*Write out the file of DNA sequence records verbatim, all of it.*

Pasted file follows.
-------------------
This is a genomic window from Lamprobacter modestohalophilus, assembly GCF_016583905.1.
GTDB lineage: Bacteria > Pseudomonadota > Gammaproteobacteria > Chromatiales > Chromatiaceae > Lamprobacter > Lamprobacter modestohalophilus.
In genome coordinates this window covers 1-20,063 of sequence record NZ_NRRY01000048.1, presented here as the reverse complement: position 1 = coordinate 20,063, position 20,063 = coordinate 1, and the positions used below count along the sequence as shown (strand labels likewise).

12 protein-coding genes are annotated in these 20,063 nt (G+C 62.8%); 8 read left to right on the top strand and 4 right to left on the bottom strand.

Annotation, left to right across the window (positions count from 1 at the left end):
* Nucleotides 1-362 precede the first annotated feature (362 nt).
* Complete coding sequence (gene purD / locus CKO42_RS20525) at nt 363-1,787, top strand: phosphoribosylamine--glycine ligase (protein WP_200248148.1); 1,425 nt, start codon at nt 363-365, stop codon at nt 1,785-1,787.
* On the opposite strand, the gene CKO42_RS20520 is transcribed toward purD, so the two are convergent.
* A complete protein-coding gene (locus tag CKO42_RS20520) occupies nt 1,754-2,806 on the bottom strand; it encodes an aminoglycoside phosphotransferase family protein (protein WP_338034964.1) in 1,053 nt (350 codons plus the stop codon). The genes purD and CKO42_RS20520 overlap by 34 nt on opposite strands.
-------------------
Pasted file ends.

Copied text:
This is a genomic window from Lamprobacter modestohalophilus, assembly GCF_016583905.1.
GTDB lineage: Bacteria > Pseudomonadota > Gammaproteobacteria > Chromatiales > Chromatiaceae > Lamprobacter > Lamprobacter modestohalophilus.
In genome coordinates this window covers 1-20,063 of sequence record NZ_NRRY01000048.1, presented here as the reverse complement: position 1 = coordinate 20,063, position 20,063 = coordinate 1, and the positions used below count along the sequence as shown (strand labels likewise).

12 protein-coding genes are annotated in these 20,063 nt (G+C 62.8%); 8 read left to right on the top strand and 4 right to left on the bottom strand.

Annotation, left to right across the window (positions count from 1 at the left end):
* Nucleotides 1-362 precede the first annotated feature (362 nt).
* Complete coding sequence (gene purD / locus CKO42_RS20525) at nt 363-1,787, top strand: phosphoribosylamine--glycine ligase (protein WP_200248148.1); 1,425 nt, start codon at nt 363-365, stop codon at nt 1,785-1,787.
* On the opposite strand, the gene CKO42_RS20520 is transcribed toward purD, so the two are convergent.
* A complete protein-coding gene (locus tag CKO42_RS20520) occupies nt 1,754-2,806 on the bottom strand; it encodes an aminoglycoside phosphotransferase family protein (protein WP_338034964.1) in 1,053 nt (350 codons plus the stop codon). The genes purD and CKO42_RS20520 overlap by 34 nt on opposite strands.